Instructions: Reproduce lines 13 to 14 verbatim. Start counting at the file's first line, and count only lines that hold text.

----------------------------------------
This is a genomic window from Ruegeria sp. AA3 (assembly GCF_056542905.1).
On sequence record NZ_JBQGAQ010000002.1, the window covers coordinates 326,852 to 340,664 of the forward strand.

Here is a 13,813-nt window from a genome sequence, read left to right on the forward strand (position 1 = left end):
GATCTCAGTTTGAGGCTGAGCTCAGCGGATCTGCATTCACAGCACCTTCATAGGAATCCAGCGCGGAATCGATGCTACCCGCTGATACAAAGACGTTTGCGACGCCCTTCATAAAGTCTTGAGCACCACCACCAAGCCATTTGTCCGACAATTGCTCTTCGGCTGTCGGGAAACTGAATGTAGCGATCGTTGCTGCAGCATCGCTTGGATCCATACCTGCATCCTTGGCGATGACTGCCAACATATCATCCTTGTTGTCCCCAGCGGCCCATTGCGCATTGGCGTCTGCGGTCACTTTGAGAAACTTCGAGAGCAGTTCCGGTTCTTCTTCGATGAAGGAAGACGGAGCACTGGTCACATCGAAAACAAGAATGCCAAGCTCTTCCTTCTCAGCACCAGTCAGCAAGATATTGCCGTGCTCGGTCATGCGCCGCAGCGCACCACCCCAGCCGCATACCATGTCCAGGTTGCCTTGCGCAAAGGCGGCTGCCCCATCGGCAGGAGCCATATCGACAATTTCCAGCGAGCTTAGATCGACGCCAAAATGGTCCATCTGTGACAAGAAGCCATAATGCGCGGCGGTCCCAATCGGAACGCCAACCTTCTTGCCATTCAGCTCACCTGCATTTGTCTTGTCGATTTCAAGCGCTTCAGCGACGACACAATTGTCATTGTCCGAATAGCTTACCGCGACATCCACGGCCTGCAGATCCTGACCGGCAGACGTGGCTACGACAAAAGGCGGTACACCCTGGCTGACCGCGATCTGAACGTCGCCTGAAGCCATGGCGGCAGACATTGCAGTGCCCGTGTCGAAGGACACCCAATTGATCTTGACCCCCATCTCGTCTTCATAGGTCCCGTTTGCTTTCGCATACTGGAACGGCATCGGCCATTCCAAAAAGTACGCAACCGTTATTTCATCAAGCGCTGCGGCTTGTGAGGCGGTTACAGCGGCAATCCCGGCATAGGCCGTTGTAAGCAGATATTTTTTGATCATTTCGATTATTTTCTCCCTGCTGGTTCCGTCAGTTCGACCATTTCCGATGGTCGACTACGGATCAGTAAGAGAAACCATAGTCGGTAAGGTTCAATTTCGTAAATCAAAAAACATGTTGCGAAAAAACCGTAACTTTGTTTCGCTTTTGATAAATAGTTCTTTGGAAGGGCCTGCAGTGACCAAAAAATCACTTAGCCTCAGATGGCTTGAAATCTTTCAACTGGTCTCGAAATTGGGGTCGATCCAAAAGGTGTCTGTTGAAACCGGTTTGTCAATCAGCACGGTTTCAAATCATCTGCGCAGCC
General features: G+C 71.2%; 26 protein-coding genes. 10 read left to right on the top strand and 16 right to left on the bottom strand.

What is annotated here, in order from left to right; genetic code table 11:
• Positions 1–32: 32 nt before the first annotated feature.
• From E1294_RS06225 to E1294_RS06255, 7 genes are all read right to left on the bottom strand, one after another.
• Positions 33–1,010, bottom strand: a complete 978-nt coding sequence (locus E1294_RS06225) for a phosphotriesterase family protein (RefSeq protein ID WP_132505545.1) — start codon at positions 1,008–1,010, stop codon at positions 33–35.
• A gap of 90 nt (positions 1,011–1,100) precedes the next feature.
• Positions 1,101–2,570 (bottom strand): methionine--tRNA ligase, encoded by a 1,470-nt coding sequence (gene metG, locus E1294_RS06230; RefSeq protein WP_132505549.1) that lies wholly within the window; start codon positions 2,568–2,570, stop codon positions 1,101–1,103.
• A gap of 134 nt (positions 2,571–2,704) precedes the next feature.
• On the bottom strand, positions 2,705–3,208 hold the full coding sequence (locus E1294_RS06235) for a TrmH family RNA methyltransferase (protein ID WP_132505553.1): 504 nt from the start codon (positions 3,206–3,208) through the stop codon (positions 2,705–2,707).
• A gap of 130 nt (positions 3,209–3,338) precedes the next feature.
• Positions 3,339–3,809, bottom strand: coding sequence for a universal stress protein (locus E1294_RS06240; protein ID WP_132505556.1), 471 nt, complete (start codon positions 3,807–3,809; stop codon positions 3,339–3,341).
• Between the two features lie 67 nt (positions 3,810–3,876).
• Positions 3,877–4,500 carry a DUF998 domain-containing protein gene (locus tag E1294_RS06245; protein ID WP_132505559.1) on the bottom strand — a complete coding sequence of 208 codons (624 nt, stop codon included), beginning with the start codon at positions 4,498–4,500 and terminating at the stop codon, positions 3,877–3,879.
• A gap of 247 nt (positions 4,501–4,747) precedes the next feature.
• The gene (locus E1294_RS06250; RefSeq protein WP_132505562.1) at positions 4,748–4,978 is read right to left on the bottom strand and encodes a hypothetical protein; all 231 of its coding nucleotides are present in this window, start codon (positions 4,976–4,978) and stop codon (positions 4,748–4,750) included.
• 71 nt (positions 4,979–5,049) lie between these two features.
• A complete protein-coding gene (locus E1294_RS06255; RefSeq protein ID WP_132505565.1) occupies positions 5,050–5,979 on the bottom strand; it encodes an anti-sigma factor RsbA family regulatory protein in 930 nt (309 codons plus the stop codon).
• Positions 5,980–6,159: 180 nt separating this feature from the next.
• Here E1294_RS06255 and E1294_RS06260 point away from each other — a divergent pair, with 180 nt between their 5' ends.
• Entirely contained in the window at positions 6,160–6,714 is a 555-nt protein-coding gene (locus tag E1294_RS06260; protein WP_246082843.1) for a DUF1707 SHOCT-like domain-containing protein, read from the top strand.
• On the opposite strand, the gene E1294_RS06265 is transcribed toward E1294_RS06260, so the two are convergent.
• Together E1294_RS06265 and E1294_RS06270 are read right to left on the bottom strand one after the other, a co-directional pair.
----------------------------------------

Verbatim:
• On the bottom strand, positions 2,705–3,208 hold the full coding sequence (locus E1294_RS06235) for a TrmH family RNA methyltransferase (protein ID WP_132505553.1): 504 nt from the start codon (positions 3,206–3,208) through the stop codon (positions 2,705–2,707).
• A gap of 130 nt (positions 3,209–3,338) precedes the next feature.